No more Girl Talk PLZ

I confess: I'm pretty much a Girl Talk hater and if I came within a slapping range of this dude it'd smack the taste out of his mouth.

Hmmm, he only doesn't reap the credit for this whole "new mashup thing", he is also on all of the major remix/sample documents bitching about paying for sample use. Why the fuck people are so excited about this now, when everything he does now, was made better and more inventive by dj's in the 80's? Sampling from different sources has been the bread and butter of hiphop dj'ing, but when a white dude does it for all the frat partys in the States, it's suddenly not condemnable but creative? WTF?. Mashup is nothing new , it's just playing songs/acapellas on top of each other, but with less ambition and talent.

And yeah, I sure hate his guts for bringing the rock aesthetic back to dj gig game. Of course he's not the only one making a huge deal about pushing buttons to play other peoples music.

I'll shut my mouth when someone puts a decent mashup album/mix in front of me. Til today I haven't seen nothing as near as inventive, touching and atmosphere building as some of the dj mixes I bump into weekly. Some mashups are ok, though, but generally it's a lot of fuzz about nothing.

End note: If I did this kind of thing I'd be called dj Dick Talk. Maybe it's not too late to change my dj name...

- P-Funk


  1. plus one from here to dj dick talk!

    i've heard many argue about this 80's turntablism vs. 00's mashup thing.. i personally just see them as a same thing, an evolution. and i guarantee there were as many crappy turntable mixes in the 80's as there's crappy mashups in the 00's. only the good ones survive, remember?

    part of the evolution is that you can now do things with a crappy laptop and free software what were absolutely impossible with analog equipment...

    as far as mr. girltalks annoyingly high profile, i _kinda_ agree, but hey, he's an entertaining performer (what you can't really say about majority of dj's... :) and he's willing to speak about the subject. no wonder he's the poster boy of bastard pop.

    and about the racial thing, give me a break. if you think bambaata, kool herc, flash etc haven't been acknowledged you've been living in a cellar. or some western-siberia wasteland.. :)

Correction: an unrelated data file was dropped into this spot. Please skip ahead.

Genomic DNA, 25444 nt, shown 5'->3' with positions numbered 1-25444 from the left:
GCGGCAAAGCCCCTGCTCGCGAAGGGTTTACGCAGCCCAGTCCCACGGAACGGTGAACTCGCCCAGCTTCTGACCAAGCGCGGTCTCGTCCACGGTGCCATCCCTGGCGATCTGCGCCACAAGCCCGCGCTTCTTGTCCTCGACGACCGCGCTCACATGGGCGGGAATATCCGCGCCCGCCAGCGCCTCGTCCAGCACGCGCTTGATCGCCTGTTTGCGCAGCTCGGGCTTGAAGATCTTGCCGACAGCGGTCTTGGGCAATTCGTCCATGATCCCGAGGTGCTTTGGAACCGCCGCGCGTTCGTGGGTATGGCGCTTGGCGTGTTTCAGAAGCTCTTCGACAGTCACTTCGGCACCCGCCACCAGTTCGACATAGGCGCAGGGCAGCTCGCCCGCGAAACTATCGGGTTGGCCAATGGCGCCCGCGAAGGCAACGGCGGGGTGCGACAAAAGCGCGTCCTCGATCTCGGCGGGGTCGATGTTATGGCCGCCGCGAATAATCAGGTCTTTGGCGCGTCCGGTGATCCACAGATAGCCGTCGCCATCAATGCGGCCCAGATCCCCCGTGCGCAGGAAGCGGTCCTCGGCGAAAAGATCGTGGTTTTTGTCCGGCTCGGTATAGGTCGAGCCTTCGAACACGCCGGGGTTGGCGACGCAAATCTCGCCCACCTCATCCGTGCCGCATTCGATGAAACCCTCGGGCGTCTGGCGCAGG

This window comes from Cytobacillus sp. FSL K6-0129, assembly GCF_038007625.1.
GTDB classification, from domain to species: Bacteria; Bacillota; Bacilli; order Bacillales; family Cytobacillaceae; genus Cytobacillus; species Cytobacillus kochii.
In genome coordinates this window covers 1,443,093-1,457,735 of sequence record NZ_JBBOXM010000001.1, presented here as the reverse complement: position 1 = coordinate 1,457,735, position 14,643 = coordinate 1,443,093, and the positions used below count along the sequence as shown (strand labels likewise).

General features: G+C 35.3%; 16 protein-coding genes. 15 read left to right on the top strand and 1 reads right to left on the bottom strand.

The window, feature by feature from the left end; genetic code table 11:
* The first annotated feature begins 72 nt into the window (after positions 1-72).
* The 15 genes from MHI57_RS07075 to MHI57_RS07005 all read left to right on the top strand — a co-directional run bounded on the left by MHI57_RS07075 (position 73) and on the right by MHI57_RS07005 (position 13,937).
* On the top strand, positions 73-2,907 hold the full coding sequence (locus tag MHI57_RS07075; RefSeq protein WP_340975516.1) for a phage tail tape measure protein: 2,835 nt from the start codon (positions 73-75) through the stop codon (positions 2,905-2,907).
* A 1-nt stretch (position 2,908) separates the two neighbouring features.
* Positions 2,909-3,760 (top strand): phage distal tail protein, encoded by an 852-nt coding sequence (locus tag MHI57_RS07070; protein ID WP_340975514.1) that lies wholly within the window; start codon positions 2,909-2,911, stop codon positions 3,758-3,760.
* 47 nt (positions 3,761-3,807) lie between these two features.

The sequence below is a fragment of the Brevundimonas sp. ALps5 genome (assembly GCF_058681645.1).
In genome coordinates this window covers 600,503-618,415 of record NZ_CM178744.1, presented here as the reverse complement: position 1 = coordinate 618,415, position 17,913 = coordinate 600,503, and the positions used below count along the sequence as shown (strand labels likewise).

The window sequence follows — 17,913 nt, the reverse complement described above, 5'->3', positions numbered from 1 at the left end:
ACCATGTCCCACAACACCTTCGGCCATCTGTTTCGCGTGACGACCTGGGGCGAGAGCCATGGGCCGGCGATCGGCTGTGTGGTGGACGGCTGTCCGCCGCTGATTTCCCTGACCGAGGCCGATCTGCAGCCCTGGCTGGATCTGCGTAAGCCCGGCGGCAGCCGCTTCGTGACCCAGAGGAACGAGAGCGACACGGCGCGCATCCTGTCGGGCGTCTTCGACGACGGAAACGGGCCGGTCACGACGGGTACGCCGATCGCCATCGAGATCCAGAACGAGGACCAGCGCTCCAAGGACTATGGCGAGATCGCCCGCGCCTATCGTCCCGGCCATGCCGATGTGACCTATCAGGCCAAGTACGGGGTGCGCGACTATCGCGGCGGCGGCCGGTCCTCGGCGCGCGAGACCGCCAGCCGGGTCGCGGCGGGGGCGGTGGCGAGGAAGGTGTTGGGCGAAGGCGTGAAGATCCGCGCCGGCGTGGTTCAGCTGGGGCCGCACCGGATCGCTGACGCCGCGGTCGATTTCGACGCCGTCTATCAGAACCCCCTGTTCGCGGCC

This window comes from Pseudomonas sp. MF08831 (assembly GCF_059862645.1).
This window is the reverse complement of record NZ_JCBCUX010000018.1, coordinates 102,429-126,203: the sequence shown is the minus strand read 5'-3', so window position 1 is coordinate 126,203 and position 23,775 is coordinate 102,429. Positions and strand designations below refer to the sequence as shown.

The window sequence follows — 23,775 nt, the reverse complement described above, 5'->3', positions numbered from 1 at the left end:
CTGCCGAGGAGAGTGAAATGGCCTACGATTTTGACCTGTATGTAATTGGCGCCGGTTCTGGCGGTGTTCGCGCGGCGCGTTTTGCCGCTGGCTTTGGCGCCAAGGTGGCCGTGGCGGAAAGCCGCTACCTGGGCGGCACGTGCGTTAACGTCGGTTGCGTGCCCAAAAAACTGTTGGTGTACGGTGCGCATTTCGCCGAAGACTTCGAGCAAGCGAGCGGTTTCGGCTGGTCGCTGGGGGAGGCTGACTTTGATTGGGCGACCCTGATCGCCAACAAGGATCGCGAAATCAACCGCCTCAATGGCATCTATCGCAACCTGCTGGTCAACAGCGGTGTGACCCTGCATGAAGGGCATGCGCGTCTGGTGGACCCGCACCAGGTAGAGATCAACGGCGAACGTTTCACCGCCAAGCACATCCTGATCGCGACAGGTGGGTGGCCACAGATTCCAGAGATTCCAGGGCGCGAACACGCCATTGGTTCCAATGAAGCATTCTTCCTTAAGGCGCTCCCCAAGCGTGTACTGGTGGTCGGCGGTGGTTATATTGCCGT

2. He's entertaining in a rock artist sporty kinda way. And that's one thing I don't like.

    about the racial thing: sure, they're well acknowledged. but are their names mentioned with this "new-but-not-really-new" mashup style? not that I know of. I dislike the lack of historical perspectives when it comes to talking mashups. I don't see why it is now a revolution and not when others did it before?

    still, I hope to hear good mashups that'll last a decade. DJ AM had a good mixes with all kinds of stuff. hit me with links, if there is some - i'm kinda interested.

  3. fuck, i already wrote a long blabber and this geniusspot deleted it without warning. sigh..

    ok, fast forward...

    is chuck berry mentioned every time the r'n'r is present? i still think you get a little carried away here...

    the "revolution" of mashup/bastard pop is - biiig suprise here - internet. suddenly in the early 00's, the napsters etc were flooding with user-made mixes. true punk spirit. to me it was especially funny thinking how the petergabriels etc had tried to "interact" with the audience in the 90's. well, the "audience" did act back, but not as they would have liked.. :)

    one interesting thing was also how bastard pop crossed genre lines, not working inside hiphop/house/disco..

    some recommendations:
    - dj food: raiding the 20th century. a history lesson you can dance to. tries to draw lines from john cage to kylie boots. kinda succeeds. there's me drink? http://www.djfood.org/djfood/discography/mixes/raiding-the-20th-century-a-history-of-the-cut-up